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Basement Insulation Retrofit. Spray Foam and Insulated Framed Wall

The toughest details are those that have to match up with someone else's work, or those done — even done well — when energy was really cheap. These details are a collection of some common — and tough — dovetails of existing work with retrofits or additions. Bear in mind that green remodeling means creating a new operating regime that is better, not worse, than the one that may well have been working just fine before. Integration of energy efficiency, moisture management, and indoor air quality is much more important and challenging in remodeling than in new construction.

Air sealing is imperative. The connection between concrete foundations and wood framing is a place prone to air leaks and moisture problems. Wood is often warped, and concrete is rarely flat. There are at least three places for air to leak in and probably a lot more. Leaky connections can mean energy, moisture, comfort, and IAQ problems. Extending the wall sheathing past these connections is a good first step whenever practical. Caulks, adhesives, spray foam, and gaskets can seal them up tightly.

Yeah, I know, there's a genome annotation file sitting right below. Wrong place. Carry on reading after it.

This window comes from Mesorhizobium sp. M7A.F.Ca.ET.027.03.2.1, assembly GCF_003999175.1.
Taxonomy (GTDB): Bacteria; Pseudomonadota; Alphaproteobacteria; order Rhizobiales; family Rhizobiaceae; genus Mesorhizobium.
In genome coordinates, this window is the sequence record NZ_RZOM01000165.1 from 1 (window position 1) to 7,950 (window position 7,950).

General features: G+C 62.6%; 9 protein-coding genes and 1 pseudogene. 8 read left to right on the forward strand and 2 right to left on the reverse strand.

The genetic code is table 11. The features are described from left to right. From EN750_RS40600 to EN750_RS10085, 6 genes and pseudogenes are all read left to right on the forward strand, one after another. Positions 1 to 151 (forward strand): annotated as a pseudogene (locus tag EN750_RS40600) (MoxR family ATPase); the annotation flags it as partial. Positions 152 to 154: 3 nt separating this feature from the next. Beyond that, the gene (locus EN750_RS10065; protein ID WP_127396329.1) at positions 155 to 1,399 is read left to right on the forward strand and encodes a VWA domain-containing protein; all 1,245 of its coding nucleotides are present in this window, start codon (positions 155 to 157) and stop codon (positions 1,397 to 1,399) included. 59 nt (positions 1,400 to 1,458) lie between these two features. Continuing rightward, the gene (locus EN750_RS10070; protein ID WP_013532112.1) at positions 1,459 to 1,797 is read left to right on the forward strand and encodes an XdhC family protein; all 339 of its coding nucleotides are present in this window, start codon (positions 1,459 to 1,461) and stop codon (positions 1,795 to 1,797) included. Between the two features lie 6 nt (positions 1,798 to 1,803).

Unless you live in the desert, the ground is always wet; and that ground water is always pushing its way in. Footing drains can carry away bulk groundwater, but foundations also have to disrupt capillarity. Water in the soil will wick all the way up to the roof framing if you let it. Capillary breaks such as brush-on damp-proofing, sill sealer, and rigid insulation block this process. A foundation is a bad place to cut corners because problems are expensive and complicated to fix after a house is finished.

Existing foundation walls (and basement floors) are sometimes wet, usually damp, and seldom dry. Rarely do they have perimeter drainage systems, capillary breaks between masonry and wood (or soil) or insulation.…

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